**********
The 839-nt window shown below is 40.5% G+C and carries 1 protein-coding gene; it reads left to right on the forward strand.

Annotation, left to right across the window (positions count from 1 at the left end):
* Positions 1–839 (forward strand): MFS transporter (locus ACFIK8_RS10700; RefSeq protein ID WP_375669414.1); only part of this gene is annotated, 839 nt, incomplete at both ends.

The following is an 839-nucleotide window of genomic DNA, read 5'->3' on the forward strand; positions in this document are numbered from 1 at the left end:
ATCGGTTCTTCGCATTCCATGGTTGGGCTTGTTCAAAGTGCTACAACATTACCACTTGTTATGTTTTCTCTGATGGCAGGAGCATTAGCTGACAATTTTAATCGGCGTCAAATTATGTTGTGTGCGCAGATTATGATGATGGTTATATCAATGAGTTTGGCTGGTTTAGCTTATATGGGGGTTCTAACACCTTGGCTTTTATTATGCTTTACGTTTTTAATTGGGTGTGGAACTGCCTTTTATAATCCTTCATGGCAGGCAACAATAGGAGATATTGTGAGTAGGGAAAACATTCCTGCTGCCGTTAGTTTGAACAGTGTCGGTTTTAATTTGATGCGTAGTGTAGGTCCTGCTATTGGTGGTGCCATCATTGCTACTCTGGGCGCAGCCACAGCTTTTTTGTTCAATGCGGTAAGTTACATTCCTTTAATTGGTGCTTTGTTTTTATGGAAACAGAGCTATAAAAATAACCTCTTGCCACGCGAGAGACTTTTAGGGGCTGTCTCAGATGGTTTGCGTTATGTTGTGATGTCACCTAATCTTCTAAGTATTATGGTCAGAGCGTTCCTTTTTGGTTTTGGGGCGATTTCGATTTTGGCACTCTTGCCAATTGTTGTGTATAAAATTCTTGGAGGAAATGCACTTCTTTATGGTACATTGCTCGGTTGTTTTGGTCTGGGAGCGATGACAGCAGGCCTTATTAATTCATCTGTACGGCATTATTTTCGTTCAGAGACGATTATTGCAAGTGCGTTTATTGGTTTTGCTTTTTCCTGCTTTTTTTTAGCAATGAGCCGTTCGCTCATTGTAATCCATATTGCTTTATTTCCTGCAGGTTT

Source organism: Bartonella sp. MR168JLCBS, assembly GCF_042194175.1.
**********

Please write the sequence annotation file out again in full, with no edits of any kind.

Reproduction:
The 839-nt window shown below is 40.5% G+C and carries 1 protein-coding gene; it reads left to right on the forward strand.

Annotation, left to right across the window (positions count from 1 at the left end):
* Positions 1–839 (forward strand): MFS transporter (locus ACFIK8_RS10700; RefSeq protein ID WP_375669414.1); only part of this gene is annotated, 839 nt, incomplete at both ends.

The following is an 839-nucleotide window of genomic DNA, read 5'->3' on the forward strand; positions in this document are numbered from 1 at the left end:
ATCGGTTCTTCGCATTCCATGGTTGGGCTTGTTCAAAGTGCTACAACATTACCACTTGTTATGTTTTCTCTGATGGCAGGAGCATTAGCTGACAATTTTAATCGGCGTCAAATTATGTTGTGTGCGCAGATTATGATGATGGTTATATCAATGAGTTTGGCTGGTTTAGCTTATATGGGGGTTCTAACACCTTGGCTTTTATTATGCTTTACGTTTTTAATTGGGTGTGGAACTGCCTTTTATAATCCTTCATGGCAGGCAACAATAGGAGATATTGTGAGTAGGGAAAACATTCCTGCTGCCGTTAGTTTGAACAGTGTCGGTTTTAATTTGATGCGTAGTGTAGGTCCTGCTATTGGTGGTGCCATCATTGCTACTCTGGGCGCAGCCACAGCTTTTTTGTTCAATGCGGTAAGTTACATTCCTTTAATTGGTGCTTTGTTTTTATGGAAACAGAGCTATAAAAATAACCTCTTGCCACGCGAGAGACTTTTAGGGGCTGTCTCAGATGGTTTGCGTTATGTTGTGATGTCACCTAATCTTCTAAGTATTATGGTCAGAGCGTTCCTTTTTGGTTTTGGGGCGATTTCGATTTTGGCACTCTTGCCAATTGTTGTGTATAAAATTCTTGGAGGAAATGCACTTCTTTATGGTACATTGCTCGGTTGTTTTGGTCTGGGAGCGATGACAGCAGGCCTTATTAATTCATCTGTACGGCATTATTTTCGTTCAGAGACGATTATTGCAAGTGCGTTTATTGGTTTTGCTTTTTCCTGCTTTTTTTTAGCAATGAGCCGTTCGCTCATTGTAATCCATATTGCTTTATTTCCTGCAGGTTT

Source organism: Bartonella sp. MR168JLCBS, assembly GCF_042194175.1.